22 SES 16 C, From Conventional to Online Teaching: A Cross-Cultural Perspective on Experiences of University Teachers in the COVID-19 Lockdown
The purpose of this study was to describe the transition to online teaching at the university level during the spring of 2020 amidst shutdowns due to the COVID-19 pandemic. This study among university teachers in the Russian Federation used the survey instrument from the cross-cultural CRTS-Study (Coronavirus Related Teaching Situation). The survey was translated into Russian and administered to 255 (195 female, 50 male) university teachers in the Russian Federation using Qualtrics. The theoretical framework is Emergency Remote Teaching (Hodges et al.,2020), which describes situations such as during COVID-19 when teachers were forced to teach online unexpectedly. This is contrasted with online learning, a deliberate teaching practice done by design and with preparation (Zhu & Liu, 2020). In this presentation we will offer descriptive information on this sample with the potential to compare it with other presenters’ accounts of university teachers’ experience in other countries. Teachers in our sample specialized in a range of disciplines including education, natural sciences, mathematics, the behavioural sciences and the humanities. The largest group (46%) had taught for 18 years or longer at the time of the study. Prior to the COVID-19 shutdown, 44.5% had used digital tools and online platforms extensively. At the time of the survey in June 2020, 35% reported that they felt online teaching was a “complex experience, [and] requires investment beyond what is expected”, 15% agreed with the statement that it was “an overwhelming experience, [and] hope this ends soon”, and 9% felt it was “a frustrating experience, [and] requires investment beyond what is expected”. At the same time 11% felt it was a mostly positive and reassuring experience and others (6%) felt it was the same as conventional teaching. In reflecting on this experience, the majority (78%) felt that the experience made them moderately or a lot more confident in their teaching. Data on correlates of these different appraisals of the experience will be presented. The significance of the contribution of this study is to provide a description of online learning in this unprecedented emergency situation, to consider its unique features and implications for effective online teaching under regular and emergency conditions that may arise in the future.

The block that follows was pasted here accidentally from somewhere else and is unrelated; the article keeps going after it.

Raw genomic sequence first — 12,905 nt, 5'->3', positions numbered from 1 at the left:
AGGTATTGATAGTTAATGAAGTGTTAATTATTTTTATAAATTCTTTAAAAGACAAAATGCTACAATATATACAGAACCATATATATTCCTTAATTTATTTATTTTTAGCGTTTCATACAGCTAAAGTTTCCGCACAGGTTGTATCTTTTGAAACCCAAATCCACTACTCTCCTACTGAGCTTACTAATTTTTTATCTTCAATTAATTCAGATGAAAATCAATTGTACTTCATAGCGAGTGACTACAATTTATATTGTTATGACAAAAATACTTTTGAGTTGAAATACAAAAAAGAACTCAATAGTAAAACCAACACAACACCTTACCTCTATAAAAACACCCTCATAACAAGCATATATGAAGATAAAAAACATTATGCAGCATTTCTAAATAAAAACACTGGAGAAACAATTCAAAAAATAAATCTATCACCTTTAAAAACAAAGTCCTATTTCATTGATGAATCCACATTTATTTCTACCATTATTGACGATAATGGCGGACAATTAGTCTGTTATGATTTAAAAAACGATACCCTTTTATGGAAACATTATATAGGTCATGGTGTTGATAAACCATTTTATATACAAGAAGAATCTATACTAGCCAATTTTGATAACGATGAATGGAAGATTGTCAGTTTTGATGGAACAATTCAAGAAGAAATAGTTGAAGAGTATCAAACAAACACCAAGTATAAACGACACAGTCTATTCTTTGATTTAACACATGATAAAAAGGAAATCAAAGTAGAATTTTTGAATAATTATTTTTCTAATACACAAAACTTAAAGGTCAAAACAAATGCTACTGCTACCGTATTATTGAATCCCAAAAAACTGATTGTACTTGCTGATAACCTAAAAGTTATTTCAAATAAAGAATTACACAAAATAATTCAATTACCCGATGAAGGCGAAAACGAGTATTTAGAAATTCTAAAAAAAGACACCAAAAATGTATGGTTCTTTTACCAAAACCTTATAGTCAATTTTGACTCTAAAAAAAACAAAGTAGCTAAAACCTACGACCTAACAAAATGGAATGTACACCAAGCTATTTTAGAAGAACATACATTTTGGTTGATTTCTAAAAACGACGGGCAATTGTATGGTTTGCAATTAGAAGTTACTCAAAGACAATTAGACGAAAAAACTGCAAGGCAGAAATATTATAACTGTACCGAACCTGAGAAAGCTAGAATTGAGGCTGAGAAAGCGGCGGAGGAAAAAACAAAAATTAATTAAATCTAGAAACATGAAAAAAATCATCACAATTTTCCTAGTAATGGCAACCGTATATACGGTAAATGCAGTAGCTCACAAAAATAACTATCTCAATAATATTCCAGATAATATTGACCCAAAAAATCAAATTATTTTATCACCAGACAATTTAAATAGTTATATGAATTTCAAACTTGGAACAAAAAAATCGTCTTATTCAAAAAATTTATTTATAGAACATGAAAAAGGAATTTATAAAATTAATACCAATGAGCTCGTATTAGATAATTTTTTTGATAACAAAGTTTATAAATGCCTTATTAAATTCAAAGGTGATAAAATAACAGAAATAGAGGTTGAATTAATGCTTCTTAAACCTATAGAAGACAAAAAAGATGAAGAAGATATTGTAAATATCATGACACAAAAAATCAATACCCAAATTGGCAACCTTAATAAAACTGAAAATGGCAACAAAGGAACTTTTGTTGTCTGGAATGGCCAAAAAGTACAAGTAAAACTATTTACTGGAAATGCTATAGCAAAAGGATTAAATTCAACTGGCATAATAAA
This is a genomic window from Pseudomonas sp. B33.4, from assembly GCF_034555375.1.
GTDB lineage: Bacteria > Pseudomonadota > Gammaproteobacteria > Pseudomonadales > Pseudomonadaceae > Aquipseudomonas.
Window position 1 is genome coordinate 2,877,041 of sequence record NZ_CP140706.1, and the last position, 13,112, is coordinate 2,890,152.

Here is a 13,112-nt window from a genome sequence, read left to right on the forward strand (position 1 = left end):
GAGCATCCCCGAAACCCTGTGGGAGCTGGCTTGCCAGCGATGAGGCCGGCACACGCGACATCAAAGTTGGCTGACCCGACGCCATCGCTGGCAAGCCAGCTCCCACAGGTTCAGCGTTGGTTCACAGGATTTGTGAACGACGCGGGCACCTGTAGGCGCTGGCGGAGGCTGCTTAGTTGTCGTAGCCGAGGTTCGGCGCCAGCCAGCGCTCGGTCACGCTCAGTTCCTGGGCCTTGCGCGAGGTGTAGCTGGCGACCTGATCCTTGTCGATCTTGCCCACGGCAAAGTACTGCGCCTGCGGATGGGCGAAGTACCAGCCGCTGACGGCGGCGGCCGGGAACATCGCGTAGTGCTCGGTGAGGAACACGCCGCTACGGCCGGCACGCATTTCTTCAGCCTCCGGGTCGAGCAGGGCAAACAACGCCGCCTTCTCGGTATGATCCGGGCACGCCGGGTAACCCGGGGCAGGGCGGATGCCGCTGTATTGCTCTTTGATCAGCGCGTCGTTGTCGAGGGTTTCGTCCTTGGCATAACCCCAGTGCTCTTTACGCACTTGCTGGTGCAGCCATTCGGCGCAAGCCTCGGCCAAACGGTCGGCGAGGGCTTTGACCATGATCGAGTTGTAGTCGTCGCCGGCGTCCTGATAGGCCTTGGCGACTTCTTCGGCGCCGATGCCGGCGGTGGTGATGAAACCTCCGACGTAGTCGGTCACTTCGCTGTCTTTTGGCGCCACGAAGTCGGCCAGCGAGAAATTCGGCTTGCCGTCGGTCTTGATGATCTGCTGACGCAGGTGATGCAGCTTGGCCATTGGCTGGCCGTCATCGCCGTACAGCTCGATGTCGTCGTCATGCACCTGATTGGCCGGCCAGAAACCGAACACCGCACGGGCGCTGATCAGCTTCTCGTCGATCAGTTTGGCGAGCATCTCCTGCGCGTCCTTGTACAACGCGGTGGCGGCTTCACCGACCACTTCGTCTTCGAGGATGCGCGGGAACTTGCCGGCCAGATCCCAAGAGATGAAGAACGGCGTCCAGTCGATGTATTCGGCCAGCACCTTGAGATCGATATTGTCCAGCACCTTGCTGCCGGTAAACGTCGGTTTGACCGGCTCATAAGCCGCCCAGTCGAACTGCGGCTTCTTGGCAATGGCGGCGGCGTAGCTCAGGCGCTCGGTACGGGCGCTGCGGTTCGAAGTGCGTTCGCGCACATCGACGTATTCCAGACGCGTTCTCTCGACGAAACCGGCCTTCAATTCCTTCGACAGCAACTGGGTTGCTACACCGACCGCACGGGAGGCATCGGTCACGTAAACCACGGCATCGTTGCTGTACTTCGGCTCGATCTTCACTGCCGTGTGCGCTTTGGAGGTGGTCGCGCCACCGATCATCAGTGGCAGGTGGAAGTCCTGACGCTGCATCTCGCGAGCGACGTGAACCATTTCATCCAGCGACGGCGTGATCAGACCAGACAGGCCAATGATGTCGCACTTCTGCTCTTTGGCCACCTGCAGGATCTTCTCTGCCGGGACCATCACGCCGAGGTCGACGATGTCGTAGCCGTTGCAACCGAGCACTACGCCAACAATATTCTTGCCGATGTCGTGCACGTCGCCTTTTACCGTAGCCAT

Hodges, C., Moore, S., Lockee, B., Trust, T., & Bond, A. (2020). The difference between emergency remote teaching and online learning. Educause Review, 27. Zhu, X., & Liu, J. (2020). Education in and After Covid-19: Immediate Responses and Long-Term Visions, Postdigital Science and Education, 2, 695–699.
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